Damaged (Black Flag album)

Studio album by Black Flag
Released December 5, 1981 (1981-12-05)
Recorded August 1981 at Unicorn Studios
Genre Hardcore punk
Length 34:58
Label SST
Producer Black Flag, Spot
Black Flag chronology
Six Pack
TV Party
Professional ratings
Review scores
Source Rating
Allmusic 5/5 stars [1]
Piero Scaruffi 8/10 stars [2]
Robert Christgau (A-) [3]

Damaged is the debut studio album by the American hardcore punk band Black Flag. It was released in December 1981 through SST Records. In 2003, the album was ranked number 340 on Rolling Stone's list of The 500 Greatest Albums of All Time.[4]



Black Flag had made at least two aborted attempts to record a full-length album since the release of its first extended play Nervous Breakdown, with singers Keith Morris, Ron Reyes, and Dez Cadena; some of the Reyes sessions became the Jealous Again EP, while selections from two of many Cadena sessions became the Six Pack EP and the "Louie Louie"/"Damaged I" single; other session outtakes would later comprise the Everything Went Black double album.[5] At the time of the recording, Cadena had moved to rhythm guitar (a position he had initially intended to take when Reyes was still in the band)[5] and 20-year-old Washington, DC expatriate Henry Rollins had become the band's new lead singer weeks before the sessions occurred.[6] Unlike Reyes, who had never sung in a studio before[5] and Cadena, who had not even sung at all before joining the band,[5] Rollins already had one recording credit to his name with the short-lived DC hardcore punk band State of Alert, who recorded No Policy, an EP released earlier that year on Dischord Records.[7][8]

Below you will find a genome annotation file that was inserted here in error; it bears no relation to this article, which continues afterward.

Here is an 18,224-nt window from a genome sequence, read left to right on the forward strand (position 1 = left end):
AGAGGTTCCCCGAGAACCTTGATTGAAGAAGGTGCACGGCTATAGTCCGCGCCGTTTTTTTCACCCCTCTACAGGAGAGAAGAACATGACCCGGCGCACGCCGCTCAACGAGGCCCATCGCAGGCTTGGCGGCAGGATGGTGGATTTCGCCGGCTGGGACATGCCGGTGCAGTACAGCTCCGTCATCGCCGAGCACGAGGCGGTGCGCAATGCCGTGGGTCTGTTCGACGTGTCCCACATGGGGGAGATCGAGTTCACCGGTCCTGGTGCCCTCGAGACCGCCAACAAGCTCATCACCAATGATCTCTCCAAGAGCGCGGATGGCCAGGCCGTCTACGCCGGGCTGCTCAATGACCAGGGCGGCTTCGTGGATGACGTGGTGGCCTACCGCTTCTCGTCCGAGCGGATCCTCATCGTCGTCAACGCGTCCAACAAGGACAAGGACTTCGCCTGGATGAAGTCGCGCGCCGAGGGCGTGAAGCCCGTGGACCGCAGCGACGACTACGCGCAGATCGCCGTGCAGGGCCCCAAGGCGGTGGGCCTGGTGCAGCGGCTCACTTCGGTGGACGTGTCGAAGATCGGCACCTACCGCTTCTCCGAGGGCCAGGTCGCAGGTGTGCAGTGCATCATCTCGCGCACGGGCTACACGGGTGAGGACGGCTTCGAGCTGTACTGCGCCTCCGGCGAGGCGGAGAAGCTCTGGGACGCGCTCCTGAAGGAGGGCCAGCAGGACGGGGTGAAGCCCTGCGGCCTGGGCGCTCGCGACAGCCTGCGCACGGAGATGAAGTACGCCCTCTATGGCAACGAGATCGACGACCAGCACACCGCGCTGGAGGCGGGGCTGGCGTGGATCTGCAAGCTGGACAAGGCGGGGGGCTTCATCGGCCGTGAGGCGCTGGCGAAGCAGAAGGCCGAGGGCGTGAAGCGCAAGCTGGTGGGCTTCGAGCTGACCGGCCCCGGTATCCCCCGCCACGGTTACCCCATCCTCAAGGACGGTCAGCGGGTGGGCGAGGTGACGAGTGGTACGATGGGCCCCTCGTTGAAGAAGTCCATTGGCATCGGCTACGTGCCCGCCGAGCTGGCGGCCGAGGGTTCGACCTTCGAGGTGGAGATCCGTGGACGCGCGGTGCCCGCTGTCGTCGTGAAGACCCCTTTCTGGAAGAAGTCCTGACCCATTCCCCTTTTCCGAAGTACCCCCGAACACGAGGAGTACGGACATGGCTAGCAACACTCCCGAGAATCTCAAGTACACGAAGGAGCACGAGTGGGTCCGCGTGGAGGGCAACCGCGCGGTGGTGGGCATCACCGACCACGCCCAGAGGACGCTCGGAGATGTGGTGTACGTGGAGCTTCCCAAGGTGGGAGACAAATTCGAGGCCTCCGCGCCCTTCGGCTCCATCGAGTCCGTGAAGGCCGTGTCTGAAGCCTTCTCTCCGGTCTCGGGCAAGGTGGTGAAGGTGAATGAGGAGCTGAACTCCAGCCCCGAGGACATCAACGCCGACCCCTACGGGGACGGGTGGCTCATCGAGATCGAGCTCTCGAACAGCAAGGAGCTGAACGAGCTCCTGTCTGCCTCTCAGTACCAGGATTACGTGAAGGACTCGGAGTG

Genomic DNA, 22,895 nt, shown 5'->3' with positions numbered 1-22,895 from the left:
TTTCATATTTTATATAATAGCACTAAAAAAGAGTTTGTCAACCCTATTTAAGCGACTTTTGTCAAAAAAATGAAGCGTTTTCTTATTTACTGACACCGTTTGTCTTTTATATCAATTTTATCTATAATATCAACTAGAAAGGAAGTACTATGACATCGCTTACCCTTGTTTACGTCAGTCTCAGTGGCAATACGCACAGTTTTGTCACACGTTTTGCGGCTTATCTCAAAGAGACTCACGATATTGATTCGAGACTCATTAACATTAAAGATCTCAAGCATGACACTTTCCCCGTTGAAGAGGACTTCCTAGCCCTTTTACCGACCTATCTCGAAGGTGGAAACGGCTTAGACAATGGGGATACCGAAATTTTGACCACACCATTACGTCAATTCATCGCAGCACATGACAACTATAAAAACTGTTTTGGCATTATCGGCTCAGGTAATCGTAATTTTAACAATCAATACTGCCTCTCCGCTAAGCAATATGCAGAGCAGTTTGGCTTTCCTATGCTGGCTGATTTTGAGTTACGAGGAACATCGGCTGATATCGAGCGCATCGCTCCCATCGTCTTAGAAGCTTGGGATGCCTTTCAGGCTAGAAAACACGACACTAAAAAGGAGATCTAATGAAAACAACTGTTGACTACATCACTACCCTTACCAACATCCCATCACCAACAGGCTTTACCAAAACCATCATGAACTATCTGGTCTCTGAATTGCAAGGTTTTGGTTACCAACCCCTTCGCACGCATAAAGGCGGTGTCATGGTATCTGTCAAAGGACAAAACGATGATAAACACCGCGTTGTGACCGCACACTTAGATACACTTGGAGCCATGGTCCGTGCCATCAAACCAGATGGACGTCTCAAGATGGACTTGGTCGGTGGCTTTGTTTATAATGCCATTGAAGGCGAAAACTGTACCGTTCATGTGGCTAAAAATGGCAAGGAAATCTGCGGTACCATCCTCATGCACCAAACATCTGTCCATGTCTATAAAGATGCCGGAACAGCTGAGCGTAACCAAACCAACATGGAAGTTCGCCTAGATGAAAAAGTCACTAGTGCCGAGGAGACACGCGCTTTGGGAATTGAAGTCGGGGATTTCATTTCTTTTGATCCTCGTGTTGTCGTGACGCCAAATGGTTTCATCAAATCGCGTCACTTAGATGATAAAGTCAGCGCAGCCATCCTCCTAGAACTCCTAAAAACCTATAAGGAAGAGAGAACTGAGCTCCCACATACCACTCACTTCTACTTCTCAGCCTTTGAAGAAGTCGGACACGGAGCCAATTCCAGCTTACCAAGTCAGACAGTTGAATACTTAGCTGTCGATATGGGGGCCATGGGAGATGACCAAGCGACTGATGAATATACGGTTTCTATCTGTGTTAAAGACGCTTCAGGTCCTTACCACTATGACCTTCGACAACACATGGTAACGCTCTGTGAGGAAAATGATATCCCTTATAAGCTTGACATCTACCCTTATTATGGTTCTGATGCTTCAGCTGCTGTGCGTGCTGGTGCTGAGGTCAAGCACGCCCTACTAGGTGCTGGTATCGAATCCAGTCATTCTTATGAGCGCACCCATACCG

The band recorded their backing tracks without Rollins, who overdubbed vocals with band members Greg Ginn (guitar) and Chuck Dukowski (bass) coaching him afterward.[6] The most complicated vocal tracks ended up being Dukowski's "What I See", which was supposed to have an improvised speech in the song's bridge but ended up having one written out by Dukowski when Rollins could not come up with anything that he was satisfied with, and "T.V. Party", which featured backing vocals from the entire band.

The studio that the album was recorded at Unicorn Studios, which was owned by SST Records. The band was living in another part of the building that housed Unicorn Studios prior to the sessions.[6]

Drummer Robo was wearing bracelets on his left wrist that rattled when he played; the rattling, whenever he would hit his snare drum, especially when he hit downbeats on it, became part of the sound.[6]